This was such a perfect demonstration of the extension of Skwire’s First Law from politicians to those who enforce the laws enacted by politicians that I had to shelve my original plans and devote this week’s column to the question of cussing. (Skwire’s First Law, by the way, cannot be stated in Brighton, Michigan, without incurring a fine. Suffice it to say that it addresses my opinion of politicians.)

07 May 2014
The Future of the Printed Book
by Sean Gabb
 sub-topic» General

While the future is unpredictable, we seem to be moving to a world in which printed books will survive in ways that gramophone records and videocassettes cannot. Books will be increasingly digital. E-book readers will become increasingly sophisticated and flexible. The technical problems will be solved. Main publication will be digital. The price of second hand paperbacks will continue heading toward zero. Printed books, though, will remain as luxury objects. Like expensive pens, they will be given as Christmas and birthday presents. Religious and classical texts will continue to be printed and owned and read.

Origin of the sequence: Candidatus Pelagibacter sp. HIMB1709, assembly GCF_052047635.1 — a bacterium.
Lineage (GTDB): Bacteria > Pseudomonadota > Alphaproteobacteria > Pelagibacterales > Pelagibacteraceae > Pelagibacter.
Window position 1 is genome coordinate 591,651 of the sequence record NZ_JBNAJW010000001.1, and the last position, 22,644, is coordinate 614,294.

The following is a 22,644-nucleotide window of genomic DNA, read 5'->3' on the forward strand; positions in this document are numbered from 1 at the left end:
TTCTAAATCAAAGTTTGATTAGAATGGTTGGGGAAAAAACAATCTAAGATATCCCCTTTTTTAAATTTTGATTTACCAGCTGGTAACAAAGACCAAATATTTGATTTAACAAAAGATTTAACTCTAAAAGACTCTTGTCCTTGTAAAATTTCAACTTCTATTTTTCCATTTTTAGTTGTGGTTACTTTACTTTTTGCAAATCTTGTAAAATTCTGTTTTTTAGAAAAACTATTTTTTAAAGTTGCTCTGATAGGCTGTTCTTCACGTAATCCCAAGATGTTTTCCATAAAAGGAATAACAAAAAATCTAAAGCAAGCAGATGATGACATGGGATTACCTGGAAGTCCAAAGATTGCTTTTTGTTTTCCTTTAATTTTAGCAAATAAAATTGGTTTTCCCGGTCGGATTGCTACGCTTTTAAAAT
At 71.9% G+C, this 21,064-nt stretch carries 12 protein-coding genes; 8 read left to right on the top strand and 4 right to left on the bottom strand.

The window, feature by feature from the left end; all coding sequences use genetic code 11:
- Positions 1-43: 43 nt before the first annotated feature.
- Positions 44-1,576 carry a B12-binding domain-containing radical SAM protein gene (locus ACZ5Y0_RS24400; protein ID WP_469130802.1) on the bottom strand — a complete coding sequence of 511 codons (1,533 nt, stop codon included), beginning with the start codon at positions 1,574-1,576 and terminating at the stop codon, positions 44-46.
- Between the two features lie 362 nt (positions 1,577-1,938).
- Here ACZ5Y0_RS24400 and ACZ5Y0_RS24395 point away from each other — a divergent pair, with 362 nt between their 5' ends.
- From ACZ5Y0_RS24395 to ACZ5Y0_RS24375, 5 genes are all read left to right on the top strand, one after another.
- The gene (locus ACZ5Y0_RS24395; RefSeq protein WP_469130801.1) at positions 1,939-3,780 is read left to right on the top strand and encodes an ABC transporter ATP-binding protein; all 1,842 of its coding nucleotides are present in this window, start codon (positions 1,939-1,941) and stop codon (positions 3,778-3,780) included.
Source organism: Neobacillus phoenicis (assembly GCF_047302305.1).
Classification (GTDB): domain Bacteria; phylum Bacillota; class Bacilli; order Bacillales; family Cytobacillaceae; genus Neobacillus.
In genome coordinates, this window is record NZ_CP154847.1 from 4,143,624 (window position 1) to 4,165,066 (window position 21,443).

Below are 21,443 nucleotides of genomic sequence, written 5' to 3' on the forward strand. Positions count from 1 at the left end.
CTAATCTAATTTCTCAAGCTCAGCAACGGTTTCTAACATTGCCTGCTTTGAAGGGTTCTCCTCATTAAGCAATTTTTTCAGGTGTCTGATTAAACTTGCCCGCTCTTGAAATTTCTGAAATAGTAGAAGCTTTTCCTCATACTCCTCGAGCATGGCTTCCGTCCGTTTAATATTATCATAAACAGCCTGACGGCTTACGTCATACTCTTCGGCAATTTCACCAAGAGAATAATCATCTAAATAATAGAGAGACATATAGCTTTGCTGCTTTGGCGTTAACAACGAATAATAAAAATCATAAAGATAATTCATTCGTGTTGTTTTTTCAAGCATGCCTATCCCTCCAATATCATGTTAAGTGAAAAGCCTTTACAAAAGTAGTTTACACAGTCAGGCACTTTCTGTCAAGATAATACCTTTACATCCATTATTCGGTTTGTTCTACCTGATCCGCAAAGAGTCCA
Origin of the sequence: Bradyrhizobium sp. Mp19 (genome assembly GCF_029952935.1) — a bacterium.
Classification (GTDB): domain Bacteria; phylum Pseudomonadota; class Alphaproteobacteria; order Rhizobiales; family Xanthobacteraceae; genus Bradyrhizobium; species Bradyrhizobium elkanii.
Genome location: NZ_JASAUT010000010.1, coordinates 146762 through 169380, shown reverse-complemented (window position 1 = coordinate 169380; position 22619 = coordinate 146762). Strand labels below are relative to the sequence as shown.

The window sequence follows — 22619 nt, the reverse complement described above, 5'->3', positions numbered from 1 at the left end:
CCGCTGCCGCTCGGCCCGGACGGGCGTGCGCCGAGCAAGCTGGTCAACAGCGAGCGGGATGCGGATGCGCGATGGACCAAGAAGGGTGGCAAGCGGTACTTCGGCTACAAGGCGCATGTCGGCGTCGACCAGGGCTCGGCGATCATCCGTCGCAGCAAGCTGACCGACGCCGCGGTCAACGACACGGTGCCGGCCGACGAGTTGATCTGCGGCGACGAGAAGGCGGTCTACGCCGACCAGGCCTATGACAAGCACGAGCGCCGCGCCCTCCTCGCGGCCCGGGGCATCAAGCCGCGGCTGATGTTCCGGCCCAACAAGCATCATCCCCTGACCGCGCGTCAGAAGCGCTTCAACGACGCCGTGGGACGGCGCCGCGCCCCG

More than I cannot say.

23 March 2014
Strange bedfellows: Climate change deniers, newspapers partner in FOIA fight
by Alexis Sobel Fitts
 sub-topic» General

“By defining an exemption to the Virginia Freedom of Information Act (‘VFOIA’) as broadly as the lower court has done, this Court Would be, in effect, removing almost all public documents from the ambit of the records law,” reads the brief. By exempting Mann’s emails from public release, the group argues, the court is setting what journalists see as a dangerous precedent—making it much more difficult to gain access to public records.